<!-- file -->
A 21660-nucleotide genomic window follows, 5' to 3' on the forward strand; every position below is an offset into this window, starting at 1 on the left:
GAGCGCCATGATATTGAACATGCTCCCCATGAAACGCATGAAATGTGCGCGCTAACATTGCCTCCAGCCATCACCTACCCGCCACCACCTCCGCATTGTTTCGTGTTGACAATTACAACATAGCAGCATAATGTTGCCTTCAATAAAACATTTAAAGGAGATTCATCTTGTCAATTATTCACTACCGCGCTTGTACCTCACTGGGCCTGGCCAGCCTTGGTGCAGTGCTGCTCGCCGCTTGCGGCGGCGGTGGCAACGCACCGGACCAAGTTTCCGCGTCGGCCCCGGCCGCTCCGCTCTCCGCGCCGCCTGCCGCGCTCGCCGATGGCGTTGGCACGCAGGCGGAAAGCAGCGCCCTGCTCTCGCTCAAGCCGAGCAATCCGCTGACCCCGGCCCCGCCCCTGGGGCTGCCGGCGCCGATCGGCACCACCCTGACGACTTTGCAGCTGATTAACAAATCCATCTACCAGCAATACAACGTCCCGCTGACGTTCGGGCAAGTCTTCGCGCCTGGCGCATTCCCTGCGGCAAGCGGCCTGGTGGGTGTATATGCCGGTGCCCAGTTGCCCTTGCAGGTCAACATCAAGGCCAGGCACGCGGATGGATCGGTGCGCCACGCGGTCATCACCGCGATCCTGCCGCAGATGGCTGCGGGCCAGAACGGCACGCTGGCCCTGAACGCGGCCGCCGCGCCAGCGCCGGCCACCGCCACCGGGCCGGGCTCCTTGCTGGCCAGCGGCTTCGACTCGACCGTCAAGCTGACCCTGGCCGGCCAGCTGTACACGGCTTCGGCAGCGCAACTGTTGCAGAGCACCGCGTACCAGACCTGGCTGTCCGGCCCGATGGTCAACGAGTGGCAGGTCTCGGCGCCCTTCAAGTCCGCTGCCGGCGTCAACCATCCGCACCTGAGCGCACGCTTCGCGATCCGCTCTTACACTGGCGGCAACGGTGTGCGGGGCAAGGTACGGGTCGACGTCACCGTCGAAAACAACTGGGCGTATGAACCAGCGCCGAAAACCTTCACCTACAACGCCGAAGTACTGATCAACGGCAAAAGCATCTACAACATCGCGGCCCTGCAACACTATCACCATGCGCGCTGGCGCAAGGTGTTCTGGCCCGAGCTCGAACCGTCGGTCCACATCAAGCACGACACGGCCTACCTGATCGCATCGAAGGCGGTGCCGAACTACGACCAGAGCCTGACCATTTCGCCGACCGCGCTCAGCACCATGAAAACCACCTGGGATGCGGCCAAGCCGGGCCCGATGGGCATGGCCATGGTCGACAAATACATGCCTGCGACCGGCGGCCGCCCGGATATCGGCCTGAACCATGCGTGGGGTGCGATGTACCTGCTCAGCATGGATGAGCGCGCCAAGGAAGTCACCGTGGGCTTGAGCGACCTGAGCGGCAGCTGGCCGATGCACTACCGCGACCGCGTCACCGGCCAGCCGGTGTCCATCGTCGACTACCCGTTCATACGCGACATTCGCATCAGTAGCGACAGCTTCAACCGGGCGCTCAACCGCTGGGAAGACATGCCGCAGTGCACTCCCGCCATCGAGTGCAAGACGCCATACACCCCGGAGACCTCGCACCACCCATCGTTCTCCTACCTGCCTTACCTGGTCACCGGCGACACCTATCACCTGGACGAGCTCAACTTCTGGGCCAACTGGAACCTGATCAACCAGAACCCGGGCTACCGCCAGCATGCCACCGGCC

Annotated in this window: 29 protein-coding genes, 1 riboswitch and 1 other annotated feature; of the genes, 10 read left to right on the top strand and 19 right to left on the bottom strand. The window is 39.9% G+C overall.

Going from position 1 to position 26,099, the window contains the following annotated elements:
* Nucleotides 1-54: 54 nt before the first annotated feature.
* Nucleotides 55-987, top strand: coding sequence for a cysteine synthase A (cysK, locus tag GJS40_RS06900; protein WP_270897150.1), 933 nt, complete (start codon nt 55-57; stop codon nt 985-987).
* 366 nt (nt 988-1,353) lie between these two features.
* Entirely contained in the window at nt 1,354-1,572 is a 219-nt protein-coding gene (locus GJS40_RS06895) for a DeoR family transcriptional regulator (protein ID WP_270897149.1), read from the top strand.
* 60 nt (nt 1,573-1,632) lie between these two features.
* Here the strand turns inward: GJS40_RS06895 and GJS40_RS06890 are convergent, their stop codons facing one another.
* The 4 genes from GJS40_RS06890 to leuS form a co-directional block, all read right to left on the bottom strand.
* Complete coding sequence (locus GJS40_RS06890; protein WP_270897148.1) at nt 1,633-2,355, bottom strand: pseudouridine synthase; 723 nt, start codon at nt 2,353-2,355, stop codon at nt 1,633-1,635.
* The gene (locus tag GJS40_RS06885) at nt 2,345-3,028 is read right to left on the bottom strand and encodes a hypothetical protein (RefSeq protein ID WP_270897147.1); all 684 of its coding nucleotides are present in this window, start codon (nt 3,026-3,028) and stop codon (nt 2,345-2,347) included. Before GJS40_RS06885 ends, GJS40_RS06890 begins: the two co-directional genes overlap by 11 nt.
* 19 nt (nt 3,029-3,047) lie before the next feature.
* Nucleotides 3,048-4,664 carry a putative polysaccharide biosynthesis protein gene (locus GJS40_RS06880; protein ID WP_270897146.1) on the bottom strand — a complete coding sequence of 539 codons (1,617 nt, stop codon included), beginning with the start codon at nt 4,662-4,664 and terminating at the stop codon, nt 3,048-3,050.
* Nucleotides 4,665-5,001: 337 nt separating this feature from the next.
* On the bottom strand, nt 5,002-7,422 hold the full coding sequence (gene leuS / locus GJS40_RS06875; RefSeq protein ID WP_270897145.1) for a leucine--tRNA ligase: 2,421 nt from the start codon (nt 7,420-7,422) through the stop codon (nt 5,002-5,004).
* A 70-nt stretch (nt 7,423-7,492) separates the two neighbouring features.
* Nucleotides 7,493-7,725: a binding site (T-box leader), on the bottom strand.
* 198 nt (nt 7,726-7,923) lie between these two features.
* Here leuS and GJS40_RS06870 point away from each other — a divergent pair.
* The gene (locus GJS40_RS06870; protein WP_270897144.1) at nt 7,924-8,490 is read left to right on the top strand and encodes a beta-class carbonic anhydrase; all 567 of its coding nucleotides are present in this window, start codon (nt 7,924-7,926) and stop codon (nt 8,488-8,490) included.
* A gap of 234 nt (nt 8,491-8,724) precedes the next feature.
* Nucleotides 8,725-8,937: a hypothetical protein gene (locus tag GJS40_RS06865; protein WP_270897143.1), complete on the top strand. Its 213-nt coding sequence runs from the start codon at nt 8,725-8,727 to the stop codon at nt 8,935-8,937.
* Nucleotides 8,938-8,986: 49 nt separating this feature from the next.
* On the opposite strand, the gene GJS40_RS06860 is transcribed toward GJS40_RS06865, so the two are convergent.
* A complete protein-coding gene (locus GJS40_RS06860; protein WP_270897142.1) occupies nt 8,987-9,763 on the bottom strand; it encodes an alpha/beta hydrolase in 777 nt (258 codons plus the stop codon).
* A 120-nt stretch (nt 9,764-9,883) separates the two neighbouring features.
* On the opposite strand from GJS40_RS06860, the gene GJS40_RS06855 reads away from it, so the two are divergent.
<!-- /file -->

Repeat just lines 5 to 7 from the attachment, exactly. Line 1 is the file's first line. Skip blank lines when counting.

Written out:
* Nucleotides 1-54: 54 nt before the first annotated feature.
* Nucleotides 55-987, top strand: coding sequence for a cysteine synthase A (cysK, locus tag GJS40_RS06900; protein WP_270897150.1), 933 nt, complete (start codon nt 55-57; stop codon nt 985-987).
* 366 nt (nt 988-1,353) lie between these two features.